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Common Agricultural Policy Reform: Statements

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Common Agricultural Policy Reform: Statements

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Common Agricultural Policy Reform: Statements

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Deputy Martin Ferris

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Snippet Contents:

Others, however, are defending it.
There is a clear regional divide in the payment of moneys under the Common Agricultural Policy. This reflects the type of land being farmed, the size of the land parcel in question and the scale of production. Some 18% of farmers receive less than €2,000 per annum, one third of whom are currently not entitled to any payment. There are large discrepancies throughout the country. Less than 9% of farmers in County Kilkenny receive less than €2,000 per annum, whereas 32% of farmers in County Donegal are in that category. Some 42% of farmers receive less than €5,000, as I have mentioned. They stand to gain most significantly if a redistribution takes place. The equivalent figure is 65% in County Donegal, 62% in County Leitrim and 60% in County Mayo. By contrast, payments in excess of €75,000 were made to just three of the more than 3,000 farms in County Leitrim. In 21 of the 26 counties, the majority of farmers receive payments of less than €10,000.
The distribution of funds also reflects the fact that the historical reference payments date to years when subsidies were tied to production. Far from encouraging expansion and productivity, this permanent unbalanced distribution of funds inhibits it. It was recently proposed that changes in productivity should be taken into account in the new system. This was seen by some as an attempt to deflect criticism to those on lower payments and support a change in the payments system. However, the Department of Agriculture, Food and the Marine has issued figures which undermine that argument. In fact, there has been little change since the reference years. One of the objectives of the 2003 reform was to restrict expansion, based on pressure from the WTO. In other words, the current single farm payment is a negative or, at best, a neutral factor in farm productivity. Farm numbers have continued to decline in the past ten years, albeit at a lower rate than in the previous decade.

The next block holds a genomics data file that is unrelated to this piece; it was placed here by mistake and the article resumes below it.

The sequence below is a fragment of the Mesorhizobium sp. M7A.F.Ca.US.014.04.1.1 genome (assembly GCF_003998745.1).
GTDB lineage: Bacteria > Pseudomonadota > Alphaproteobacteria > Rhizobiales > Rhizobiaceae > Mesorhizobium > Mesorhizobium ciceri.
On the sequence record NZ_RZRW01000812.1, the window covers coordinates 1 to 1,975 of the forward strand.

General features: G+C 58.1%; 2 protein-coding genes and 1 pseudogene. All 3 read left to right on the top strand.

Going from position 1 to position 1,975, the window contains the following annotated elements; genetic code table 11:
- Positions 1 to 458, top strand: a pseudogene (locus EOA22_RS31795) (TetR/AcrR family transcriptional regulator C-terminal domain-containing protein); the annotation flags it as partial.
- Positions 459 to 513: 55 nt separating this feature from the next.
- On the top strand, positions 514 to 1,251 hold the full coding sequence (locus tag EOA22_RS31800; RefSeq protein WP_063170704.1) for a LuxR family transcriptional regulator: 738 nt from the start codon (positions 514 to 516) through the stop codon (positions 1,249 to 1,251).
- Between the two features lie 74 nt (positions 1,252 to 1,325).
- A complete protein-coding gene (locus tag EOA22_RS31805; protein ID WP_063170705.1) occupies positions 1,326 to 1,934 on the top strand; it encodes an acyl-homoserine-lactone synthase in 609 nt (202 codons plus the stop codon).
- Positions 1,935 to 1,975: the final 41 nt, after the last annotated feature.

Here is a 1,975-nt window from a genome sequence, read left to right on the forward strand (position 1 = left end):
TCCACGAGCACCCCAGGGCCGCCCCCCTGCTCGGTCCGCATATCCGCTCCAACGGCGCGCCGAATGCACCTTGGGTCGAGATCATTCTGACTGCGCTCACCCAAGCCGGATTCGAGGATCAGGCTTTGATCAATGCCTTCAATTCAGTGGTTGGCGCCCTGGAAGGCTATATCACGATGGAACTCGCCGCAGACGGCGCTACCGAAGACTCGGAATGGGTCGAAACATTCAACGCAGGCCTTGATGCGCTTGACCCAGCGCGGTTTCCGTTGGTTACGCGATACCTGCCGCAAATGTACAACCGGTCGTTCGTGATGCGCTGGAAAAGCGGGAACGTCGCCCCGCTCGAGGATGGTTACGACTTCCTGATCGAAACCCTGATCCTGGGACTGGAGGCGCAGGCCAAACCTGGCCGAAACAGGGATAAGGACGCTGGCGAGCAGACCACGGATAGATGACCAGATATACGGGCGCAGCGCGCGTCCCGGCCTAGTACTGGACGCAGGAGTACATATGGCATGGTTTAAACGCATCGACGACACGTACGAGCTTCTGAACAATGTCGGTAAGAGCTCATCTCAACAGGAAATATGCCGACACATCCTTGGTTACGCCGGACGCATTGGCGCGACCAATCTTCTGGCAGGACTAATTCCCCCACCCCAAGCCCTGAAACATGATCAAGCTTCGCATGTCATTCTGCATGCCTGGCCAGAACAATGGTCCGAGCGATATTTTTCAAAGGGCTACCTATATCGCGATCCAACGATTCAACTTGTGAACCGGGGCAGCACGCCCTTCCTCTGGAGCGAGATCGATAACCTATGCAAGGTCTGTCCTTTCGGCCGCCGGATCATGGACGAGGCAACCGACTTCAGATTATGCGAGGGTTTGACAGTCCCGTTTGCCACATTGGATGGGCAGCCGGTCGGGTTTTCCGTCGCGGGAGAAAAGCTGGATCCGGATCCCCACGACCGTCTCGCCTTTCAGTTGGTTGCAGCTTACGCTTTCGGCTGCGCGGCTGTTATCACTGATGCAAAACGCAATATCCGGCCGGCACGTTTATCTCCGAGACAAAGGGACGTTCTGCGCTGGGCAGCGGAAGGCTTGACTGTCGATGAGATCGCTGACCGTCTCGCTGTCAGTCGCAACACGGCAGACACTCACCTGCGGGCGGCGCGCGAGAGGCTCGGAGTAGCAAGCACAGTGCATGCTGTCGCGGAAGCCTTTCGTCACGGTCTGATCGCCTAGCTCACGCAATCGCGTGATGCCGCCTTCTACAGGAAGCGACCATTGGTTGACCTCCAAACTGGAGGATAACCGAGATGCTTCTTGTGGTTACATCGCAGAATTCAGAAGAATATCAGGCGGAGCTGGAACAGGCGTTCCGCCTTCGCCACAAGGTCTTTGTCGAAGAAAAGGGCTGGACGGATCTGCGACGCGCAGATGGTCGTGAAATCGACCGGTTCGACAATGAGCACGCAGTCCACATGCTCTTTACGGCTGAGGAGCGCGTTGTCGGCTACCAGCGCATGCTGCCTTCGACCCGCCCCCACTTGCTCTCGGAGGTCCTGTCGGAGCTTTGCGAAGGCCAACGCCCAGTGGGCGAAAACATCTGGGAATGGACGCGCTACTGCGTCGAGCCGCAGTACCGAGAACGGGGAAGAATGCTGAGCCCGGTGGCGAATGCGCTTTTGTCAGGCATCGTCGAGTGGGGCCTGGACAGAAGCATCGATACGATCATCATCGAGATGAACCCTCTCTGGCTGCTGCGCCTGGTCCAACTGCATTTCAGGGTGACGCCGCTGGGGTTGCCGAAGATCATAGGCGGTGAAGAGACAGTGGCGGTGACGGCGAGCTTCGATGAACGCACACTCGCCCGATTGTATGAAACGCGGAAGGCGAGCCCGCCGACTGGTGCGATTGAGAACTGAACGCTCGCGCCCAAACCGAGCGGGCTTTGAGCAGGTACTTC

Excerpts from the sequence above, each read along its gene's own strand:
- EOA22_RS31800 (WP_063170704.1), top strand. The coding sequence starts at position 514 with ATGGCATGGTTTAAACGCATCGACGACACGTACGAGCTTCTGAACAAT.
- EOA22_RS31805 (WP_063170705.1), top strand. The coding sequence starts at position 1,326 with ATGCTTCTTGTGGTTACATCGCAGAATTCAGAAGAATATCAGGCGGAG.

It is not correct to claim that those who receive sums at the upper end of the scale will be forced to curtail their operations if their payments are reduced. If there was a fairer means of distributing farm payments, many small or medium-sized producers at the lower end of the payments scale would be able to expand their production. This would provide them with a level of income security and allow them to expand, including into new areas of production. It is a curious world view that holds that the imposition of a cap of €50,000 on farm payments to any individual would act as a major market disincentive, whereas an increase in the average payment made to over 50,000 farmers from €2,400 to €8,000 would encourage them to do less. It is a flawed argument.
The likely outcomes of the various proposals, dating back to the original Cioloş flat-rate proposal, can be subjected to many statistically breakdowns. It has been suggested payments on the first proportion of hectares should be front-loaded. In the Irish case, that has to be looked at for the first 20 hectares. These proposals have divided the debate within the farming community between those who would gain and those who would lose out. There would be a substantial number of significant gainers at the lower end of the current payments and a small number of significant losers at the upper end. Over 67% of farmers receive single farm payments of less than €10,000. It is not true to claim, as some have, that most farmers would lose out badly under any model which moves towards front-loading of up to €400 per hectare, or a similar figure. With a reduction in the larger payments, a further tranche of funds would be available to pay an extra amount on land above 20 hectares and, of course, there would be Pillar 2 funds. The question of how many would gain and lose in the reform of the payments scheme needs to be honestly debated, even at this late stage.